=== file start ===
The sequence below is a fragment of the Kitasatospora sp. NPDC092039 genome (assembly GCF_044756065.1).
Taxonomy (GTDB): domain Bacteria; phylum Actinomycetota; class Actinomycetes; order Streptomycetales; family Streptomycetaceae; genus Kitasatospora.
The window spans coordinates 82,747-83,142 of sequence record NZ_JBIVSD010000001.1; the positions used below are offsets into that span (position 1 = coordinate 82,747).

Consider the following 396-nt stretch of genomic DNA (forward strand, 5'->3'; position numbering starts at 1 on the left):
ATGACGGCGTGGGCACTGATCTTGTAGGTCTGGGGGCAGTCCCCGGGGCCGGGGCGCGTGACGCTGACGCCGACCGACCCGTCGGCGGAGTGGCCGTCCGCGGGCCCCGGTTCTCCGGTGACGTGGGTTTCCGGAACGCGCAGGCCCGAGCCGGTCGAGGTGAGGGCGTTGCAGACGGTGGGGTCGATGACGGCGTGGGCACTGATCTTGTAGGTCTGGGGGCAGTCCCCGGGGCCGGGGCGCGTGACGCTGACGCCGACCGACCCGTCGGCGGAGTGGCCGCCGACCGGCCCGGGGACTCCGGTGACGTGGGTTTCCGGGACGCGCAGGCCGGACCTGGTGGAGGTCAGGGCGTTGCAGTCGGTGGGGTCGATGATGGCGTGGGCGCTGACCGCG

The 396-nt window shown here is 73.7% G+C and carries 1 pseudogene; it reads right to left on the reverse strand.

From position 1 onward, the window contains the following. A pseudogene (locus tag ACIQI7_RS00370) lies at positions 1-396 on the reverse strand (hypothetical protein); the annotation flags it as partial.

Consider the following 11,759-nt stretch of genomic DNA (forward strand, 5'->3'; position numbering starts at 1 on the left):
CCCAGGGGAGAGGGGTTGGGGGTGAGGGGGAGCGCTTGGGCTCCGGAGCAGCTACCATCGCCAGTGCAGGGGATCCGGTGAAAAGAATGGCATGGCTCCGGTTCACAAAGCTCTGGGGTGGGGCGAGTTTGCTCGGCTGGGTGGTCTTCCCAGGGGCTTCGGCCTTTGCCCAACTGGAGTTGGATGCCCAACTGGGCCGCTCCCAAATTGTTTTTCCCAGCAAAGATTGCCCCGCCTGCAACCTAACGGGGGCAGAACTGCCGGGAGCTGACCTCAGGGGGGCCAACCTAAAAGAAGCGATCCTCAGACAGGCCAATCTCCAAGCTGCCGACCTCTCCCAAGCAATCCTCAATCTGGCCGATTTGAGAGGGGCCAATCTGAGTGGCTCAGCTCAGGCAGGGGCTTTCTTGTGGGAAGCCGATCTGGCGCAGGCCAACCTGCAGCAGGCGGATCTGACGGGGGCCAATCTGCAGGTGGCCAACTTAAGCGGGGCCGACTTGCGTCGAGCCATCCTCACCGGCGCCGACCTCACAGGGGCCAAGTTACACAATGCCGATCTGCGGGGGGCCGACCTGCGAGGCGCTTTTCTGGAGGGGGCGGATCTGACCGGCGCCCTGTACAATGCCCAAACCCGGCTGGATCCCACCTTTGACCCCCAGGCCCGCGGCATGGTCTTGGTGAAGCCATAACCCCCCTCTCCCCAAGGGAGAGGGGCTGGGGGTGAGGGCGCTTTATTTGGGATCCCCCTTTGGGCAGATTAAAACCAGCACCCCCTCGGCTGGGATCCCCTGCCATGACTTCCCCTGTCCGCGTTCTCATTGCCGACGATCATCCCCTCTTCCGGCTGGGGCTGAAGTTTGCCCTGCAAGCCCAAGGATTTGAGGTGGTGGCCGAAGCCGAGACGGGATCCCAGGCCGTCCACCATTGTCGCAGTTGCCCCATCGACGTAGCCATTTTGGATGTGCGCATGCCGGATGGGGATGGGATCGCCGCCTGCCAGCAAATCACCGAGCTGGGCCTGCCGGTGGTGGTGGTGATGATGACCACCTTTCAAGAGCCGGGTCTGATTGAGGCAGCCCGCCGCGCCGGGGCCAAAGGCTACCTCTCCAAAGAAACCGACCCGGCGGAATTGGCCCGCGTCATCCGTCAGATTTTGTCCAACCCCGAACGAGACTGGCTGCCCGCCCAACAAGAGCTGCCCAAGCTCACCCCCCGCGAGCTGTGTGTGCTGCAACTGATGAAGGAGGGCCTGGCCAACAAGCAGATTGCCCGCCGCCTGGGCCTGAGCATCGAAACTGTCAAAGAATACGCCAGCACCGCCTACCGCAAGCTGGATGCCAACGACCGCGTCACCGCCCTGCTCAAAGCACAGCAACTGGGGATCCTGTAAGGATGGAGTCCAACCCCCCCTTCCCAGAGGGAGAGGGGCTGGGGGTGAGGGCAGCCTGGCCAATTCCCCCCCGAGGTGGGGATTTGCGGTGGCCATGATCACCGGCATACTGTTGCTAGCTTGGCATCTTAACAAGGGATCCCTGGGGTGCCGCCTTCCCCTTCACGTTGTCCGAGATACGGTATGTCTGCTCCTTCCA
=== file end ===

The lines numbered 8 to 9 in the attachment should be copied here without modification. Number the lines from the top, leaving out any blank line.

Consider the following 11,759-nt stretch of genomic DNA (forward strand, 5'->3'; position numbering starts at 1 on the left):
CCCAGGGGAGAGGGGTTGGGGGTGAGGGGGAGCGCTTGGGCTCCGGAGCAGCTACCATCGCCAGTGCAGGGGATCCGGTGAAAAGAATGGCATGGCTCCGGTTCACAAAGCTCTGGGGTGGGGCGAGTTTGCTCGGCTGGGTGGTCTTCCCAGGGGCTTCGGCCTTTGCCCAACTGGAGTTGGATGCCCAACTGGGCCGCTCCCAAATTGTTTTTCCCAGCAAAGATTGCCCCGCCTGCAACCTAACGGGGGCAGAACTGCCGGGAGCTGACCTCAGGGGGGCCAACCTAAAAGAAGCGATCCTCAGACAGGCCAATCTCCAAGCTGCCGACCTCTCCCAAGCAATCCTCAATCTGGCCGATTTGAGAGGGGCCAATCTGAGTGGCTCAGCTCAGGCAGGGGCTTTCTTGTGGGAAGCCGATCTGGCGCAGGCCAACCTGCAGCAGGCGGATCTGACGGGGGCCAATCTGCAGGTGGCCAACTTAAGCGGGGCCGACTTGCGTCGAGCCATCCTCACCGGCGCCGACCTCACAGGGGCCAAGTTACACAATGCCGATCTGCGGGGGGCCGACCTGCGAGGCGCTTTTCTGGAGGGGGCGGATCTGACCGGCGCCCTGTACAATGCCCAAACCCGGCTGGATCCCACCTTTGACCCCCAGGCCCGCGGCATGGTCTTGGTGAAGCCATAACCCCCCTCTCCCCAAGGGAGAGGGGCTGGGGGTGAGGGCGCTTTATTTGGGATCCCCCTTTGGGCAGATTAAAACCAGCACCCCCTCGGCTGGGATCCCCTGCCATGACTTCCCCTGTCCGCGTTCTCATTGCCGACGATCATCCCCTCTTCCGGCTGGGGCTGAAGTTTGCCCTGCAAGCCCAAGGATTTGAGGTGGTGGCCGAAGCCGAGACGGGATCCCAGGCCGTCCACCATTGTCGCAGTTGCCCCATCGACGTAGCCATTTTGGATGTGCGCATGCCGGATGGGGATGGGATCGCCGCCTGCCAGCAAATCACCGAGCTGGGCCTGCCGGTGGTGGTGGTGATGATGACCACCTTTCAAGAGCCGGGTCTGATTGAGGCAGCCCGCCGCGCCGGGGCCAAAGGCTACCTCTCCAAAGAAACCGACCCGGCGGAATTGGCCCGCGTCATCCGTCAGATTTTGTCCAACCCCGAACGAGACTGGCTGCCCGCCCAACAAGAGCTGCCCAAGCTCACCCCCCGCGAGCTGTGTGTGCTGCAACTGATGAAGGAGGGCCTGGCCAACAAGCAGATTGCCCGCCGCCTGGGCCTGAGCATCGAAACTGTCAAAGAATACGCCAGCACCGCCTACCGCAAGCTGGATGCCAACGACCGCGTCACCGCCCTGCTCAAAGCACAGCAACTGGGGATCCTGTAAGGATGGAGTCCAACCCCCCCTTCCCAGAGGGAGAGGGGCTGGGGGTGAGGGCAGCCTGGCCAATTCCCCCCCGAGGTGGGGATTTGCGGTGGCCATGATCACCGGCATACTGTTGCTAGCTTGGCATCTTAACAAGGGATCCCTGGGGTGCCGCCTTCCCCTTCACGTTGTCCGAGATACGGTATGTCTGCTCCTTCCA